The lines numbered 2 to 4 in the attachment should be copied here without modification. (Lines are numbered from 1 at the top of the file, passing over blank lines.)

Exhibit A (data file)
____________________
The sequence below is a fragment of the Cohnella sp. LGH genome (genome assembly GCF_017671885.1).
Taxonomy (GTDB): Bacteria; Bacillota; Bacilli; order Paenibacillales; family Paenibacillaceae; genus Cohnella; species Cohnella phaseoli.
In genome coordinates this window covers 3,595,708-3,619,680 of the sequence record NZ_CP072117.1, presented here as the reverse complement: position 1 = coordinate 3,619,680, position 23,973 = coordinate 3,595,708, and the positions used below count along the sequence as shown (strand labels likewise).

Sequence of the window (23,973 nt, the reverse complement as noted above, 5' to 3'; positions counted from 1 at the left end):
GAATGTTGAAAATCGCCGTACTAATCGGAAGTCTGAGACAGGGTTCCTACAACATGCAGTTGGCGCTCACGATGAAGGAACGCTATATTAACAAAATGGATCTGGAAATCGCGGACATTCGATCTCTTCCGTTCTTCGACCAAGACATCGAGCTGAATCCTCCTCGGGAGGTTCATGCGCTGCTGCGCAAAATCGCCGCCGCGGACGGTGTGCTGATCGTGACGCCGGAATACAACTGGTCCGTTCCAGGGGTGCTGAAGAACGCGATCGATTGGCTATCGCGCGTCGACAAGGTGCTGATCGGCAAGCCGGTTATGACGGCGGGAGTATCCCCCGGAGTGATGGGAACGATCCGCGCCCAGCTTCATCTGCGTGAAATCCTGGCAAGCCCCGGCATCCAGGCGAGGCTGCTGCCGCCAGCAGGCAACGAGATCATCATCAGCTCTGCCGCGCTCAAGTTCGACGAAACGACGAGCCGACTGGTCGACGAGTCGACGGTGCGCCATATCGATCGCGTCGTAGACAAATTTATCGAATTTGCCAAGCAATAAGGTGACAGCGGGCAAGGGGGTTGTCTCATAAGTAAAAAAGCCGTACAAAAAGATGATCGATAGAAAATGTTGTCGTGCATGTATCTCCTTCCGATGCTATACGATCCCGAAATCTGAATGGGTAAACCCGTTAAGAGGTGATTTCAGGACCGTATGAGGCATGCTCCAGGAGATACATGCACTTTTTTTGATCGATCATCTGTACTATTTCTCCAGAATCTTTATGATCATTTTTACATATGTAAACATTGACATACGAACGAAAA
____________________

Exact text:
Taxonomy (GTDB): Bacteria; Bacillota; Bacilli; order Paenibacillales; family Paenibacillaceae; genus Cohnella; species Cohnella phaseoli.
In genome coordinates this window covers 3,595,708-3,619,680 of the sequence record NZ_CP072117.1, presented here as the reverse complement: position 1 = coordinate 3,619,680, position 23,973 = coordinate 3,595,708, and the positions used below count along the sequence as shown (strand labels likewise).

Sequence of the window (23,973 nt, the reverse complement as noted above, 5' to 3'; positions counted from 1 at the left end):